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Dems look to steer clear of impeachment talk after Cohen testimony

A day after the former Trump lawyer's public session on the Hill, more Republicans than Democrats were framing it as a significant step in a push to remove the president from office.

WASHINGTON — Leading congressional Democrats were still largely steering clear of impeachment chatter a day after President Donald Trump’s former attorney and fixer, Michael Cohen, alleged in public testimony that Trump had violated campaign finance laws and lied to the American public.

“I’m not going into that, I’m not going into that,” Speaker Nancy Pelosi, D-Calif, said at her weekly news conference Thursday, quickly dismissing talk of impeachment.

“We have two investigations, a Mueller report that we’re all anxiously awaiting” and a potential investigation by federal prosecutors in the Southern District of New York, Pelosi added. “But again, impeachment is a divisive issue in our country and let us see what the facts are, what the law is and what the behavior is of the president.”

And so Republicans once again took the lead on impeachment chatter, describing the Cohen testimony as a sort of opening act in a looming drama.

“I think yesterday was all about Michael Cohen sort of laying the predicate for the Democrats and their crazy impeachment plans,” Rep. Jim Jordan, R-Ohio, ranking member of the Oversight Committee, told reporters at the conservative CPAC convention Thursday.

Rep. James Comer, R-Tenn., in an interview Wednesday on "PBS NewsHour," said he believed that the Cohen hearing was "the first step in a process to try to impeach the president."

“As far as an impeachable offense, I do not think the president has done anything wrong," he said. "And I think that the Democrats are wasting a lot of political capital and their newfound majority on this investigation."

But the chairman of the House Oversight Committee, Rep. Elijah Cummings, D-Md., like Pelosi, downplayed the idea that his panel's seven-hour hearing had represented a significant leap forward on that front.

“I need to study the transcripts to see what we have. Keep in mind I want to proceed very cautiously,” Cummings told reporters after the hearing Wednesday, when asked if he had heard any evidence of impeachable offenses.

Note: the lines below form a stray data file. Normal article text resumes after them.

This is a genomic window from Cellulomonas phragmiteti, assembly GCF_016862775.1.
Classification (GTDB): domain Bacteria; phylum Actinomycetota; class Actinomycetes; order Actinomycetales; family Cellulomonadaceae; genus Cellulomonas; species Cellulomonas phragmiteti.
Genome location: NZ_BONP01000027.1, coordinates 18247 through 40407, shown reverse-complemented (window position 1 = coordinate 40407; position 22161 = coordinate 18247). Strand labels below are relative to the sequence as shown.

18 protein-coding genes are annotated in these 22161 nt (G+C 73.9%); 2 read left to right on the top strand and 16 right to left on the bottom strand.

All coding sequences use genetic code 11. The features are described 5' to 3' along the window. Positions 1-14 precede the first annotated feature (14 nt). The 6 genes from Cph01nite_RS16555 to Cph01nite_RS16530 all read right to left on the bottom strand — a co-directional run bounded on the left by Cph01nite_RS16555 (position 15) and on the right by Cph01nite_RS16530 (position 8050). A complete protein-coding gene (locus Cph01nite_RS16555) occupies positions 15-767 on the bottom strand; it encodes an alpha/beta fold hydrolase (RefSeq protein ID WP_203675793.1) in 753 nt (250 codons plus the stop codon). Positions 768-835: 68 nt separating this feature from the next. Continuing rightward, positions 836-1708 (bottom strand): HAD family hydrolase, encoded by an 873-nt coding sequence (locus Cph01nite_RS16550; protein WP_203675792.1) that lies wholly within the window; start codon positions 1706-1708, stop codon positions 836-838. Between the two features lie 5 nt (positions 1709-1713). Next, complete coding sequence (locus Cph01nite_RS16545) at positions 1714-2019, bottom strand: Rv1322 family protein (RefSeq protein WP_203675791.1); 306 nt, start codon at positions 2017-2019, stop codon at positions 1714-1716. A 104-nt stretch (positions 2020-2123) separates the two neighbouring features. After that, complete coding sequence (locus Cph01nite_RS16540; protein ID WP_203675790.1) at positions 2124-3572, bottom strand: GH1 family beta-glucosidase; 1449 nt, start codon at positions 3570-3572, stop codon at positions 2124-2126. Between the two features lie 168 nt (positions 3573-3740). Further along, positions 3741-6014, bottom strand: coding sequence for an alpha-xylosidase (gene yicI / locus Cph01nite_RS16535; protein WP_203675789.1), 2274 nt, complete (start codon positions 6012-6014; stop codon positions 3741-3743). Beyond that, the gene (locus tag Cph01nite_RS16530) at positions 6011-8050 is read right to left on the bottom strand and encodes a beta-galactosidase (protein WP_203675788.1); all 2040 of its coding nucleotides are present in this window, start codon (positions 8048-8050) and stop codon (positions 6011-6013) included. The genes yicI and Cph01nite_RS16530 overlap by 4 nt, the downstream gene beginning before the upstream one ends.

Asked Thursday whether the crimes alleged by Cohen would lead to impeachment, Cummings was circumspect. "I’m not there," he said. "But I do find it interesting that there was not one Democrat that I remember even mentioning the word 'impeach.'”

The vice chair of the Oversight panel, freshman Rep. Katie Hill, D-Calif., also said Thursday that an impeachment discussion was a bit premature. “I think we really need to let the process play out because while there are offenses that I think really could lead us down the road toward impeachment, this is something the public has to get on board with because we need to get to the two-thirds majority in the Senate and in the House,” she told CNN.

And Rep. Jackie Speier, D-Calif., a member of the House Intelligence Committee that is hearing closed-door testimony from Cohen on Thursday, sounded a similar note on Wednesday. “There’s growing evidence that an impeachment pleading can be made, but I think there’s more that needs to be evaluated,” she said.

Rep. David Cicilline of Rhode Island, chairman of the House Democratic Policy Communications Committee, said that Democrats are proceeding cautiously for good reason — they would only have one chance to take the leap in the current Congress.

“I think everyone wants to be careful that we recognize you have one occasion to proceed with impeachment, and we ought to do it when we have gathered all of the evidence that would support it,” he told CNN Thursday. “If you are asking me if it seems more likely that the president could be removed from office based on what we know, is it more likely today than it was on Tuesday, I think the answer to that is yes.”